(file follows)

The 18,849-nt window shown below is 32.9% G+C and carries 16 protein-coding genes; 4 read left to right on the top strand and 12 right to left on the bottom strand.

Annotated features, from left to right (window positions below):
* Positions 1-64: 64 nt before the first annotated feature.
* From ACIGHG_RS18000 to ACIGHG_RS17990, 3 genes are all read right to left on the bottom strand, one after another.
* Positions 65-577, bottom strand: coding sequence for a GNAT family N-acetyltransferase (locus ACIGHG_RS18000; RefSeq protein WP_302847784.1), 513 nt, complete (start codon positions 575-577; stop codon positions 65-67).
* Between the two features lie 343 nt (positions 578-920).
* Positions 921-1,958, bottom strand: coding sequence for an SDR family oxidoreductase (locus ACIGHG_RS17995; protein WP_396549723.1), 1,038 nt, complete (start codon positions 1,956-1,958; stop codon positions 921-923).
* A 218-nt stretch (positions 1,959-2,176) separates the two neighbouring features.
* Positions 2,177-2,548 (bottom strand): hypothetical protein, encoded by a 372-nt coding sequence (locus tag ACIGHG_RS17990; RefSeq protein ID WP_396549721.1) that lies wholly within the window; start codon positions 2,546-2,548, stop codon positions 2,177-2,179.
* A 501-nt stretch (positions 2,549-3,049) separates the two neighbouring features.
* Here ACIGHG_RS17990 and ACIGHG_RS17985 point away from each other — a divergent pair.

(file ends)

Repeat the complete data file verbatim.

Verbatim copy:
The 18,849-nt window shown below is 32.9% G+C and carries 16 protein-coding genes; 4 read left to right on the top strand and 12 right to left on the bottom strand.

Annotated features, from left to right (window positions below):
* Positions 1-64: 64 nt before the first annotated feature.
* From ACIGHG_RS18000 to ACIGHG_RS17990, 3 genes are all read right to left on the bottom strand, one after another.
* Positions 65-577, bottom strand: coding sequence for a GNAT family N-acetyltransferase (locus ACIGHG_RS18000; RefSeq protein WP_302847784.1), 513 nt, complete (start codon positions 575-577; stop codon positions 65-67).
* Between the two features lie 343 nt (positions 578-920).
* Positions 921-1,958, bottom strand: coding sequence for an SDR family oxidoreductase (locus ACIGHG_RS17995; protein WP_396549723.1), 1,038 nt, complete (start codon positions 1,956-1,958; stop codon positions 921-923).
* A 218-nt stretch (positions 1,959-2,176) separates the two neighbouring features.
* Positions 2,177-2,548 (bottom strand): hypothetical protein, encoded by a 372-nt coding sequence (locus tag ACIGHG_RS17990; RefSeq protein ID WP_396549721.1) that lies wholly within the window; start codon positions 2,546-2,548, stop codon positions 2,177-2,179.
* A 501-nt stretch (positions 2,549-3,049) separates the two neighbouring features.
* Here ACIGHG_RS17990 and ACIGHG_RS17985 point away from each other — a divergent pair.